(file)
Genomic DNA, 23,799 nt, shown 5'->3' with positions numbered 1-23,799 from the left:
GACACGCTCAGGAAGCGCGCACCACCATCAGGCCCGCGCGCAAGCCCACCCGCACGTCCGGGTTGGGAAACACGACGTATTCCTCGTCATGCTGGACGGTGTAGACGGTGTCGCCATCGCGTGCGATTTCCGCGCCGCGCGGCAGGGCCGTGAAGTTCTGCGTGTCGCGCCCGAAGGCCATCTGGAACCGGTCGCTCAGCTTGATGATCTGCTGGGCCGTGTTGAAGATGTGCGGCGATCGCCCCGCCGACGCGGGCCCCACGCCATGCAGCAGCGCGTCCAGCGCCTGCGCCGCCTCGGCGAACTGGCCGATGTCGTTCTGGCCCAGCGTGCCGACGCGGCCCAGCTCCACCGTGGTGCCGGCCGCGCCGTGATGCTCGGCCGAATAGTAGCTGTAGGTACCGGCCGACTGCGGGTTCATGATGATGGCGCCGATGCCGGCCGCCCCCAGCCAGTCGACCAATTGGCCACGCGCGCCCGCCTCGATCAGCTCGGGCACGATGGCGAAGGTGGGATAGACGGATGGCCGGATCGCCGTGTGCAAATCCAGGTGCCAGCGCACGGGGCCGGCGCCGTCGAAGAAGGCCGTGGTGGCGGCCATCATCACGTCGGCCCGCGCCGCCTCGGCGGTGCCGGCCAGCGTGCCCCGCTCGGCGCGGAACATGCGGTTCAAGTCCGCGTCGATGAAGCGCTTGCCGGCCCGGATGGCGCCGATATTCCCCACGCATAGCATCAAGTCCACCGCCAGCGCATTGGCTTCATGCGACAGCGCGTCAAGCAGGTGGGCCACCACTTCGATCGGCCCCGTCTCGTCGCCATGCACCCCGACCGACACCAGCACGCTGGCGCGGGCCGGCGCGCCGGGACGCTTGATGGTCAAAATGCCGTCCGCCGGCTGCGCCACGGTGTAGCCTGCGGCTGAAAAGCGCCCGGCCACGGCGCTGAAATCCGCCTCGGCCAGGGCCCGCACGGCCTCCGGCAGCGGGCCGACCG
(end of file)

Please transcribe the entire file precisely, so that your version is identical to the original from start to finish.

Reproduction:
Genomic DNA, 23,799 nt, shown 5'->3' with positions numbered 1-23,799 from the left:
GACACGCTCAGGAAGCGCGCACCACCATCAGGCCCGCGCGCAAGCCCACCCGCACGTCCGGGTTGGGAAACACGACGTATTCCTCGTCATGCTGGACGGTGTAGACGGTGTCGCCATCGCGTGCGATTTCCGCGCCGCGCGGCAGGGCCGTGAAGTTCTGCGTGTCGCGCCCGAAGGCCATCTGGAACCGGTCGCTCAGCTTGATGATCTGCTGGGCCGTGTTGAAGATGTGCGGCGATCGCCCCGCCGACGCGGGCCCCACGCCATGCAGCAGCGCGTCCAGCGCCTGCGCCGCCTCGGCGAACTGGCCGATGTCGTTCTGGCCCAGCGTGCCGACGCGGCCCAGCTCCACCGTGGTGCCGGCCGCGCCGTGATGCTCGGCCGAATAGTAGCTGTAGGTACCGGCCGACTGCGGGTTCATGATGATGGCGCCGATGCCGGCCGCCCCCAGCCAGTCGACCAATTGGCCACGCGCGCCCGCCTCGATCAGCTCGGGCACGATGGCGAAGGTGGGATAGACGGATGGCCGGATCGCCGTGTGCAAATCCAGGTGCCAGCGCACGGGGCCGGCGCCGTCGAAGAAGGCCGTGGTGGCGGCCATCATCACGTCGGCCCGCGCCGCCTCGGCGGTGCCGGCCAGCGTGCCCCGCTCGGCGCGGAACATGCGGTTCAAGTCCGCGTCGATGAAGCGCTTGCCGGCCCGGATGGCGCCGATATTCCCCACGCATAGCATCAAGTCCACCGCCAGCGCATTGGCTTCATGCGACAGCGCGTCAAGCAGGTGGGCCACCACTTCGATCGGCCCCGTCTCGTCGCCATGCACCCCGACCGACACCAGCACGCTGGCGCGGGCCGGCGCGCCGGGACGCTTGATGGTCAAAATGCCGTCCGCCGGCTGCGCCACGGTGTAGCCTGCGGCTGAAAAGCGCCCGGCCACGGCGCTGAAATCCGCCTCGGCCAGGGCCCGCACGGCCTCCGGCAGCGGGCCGACCG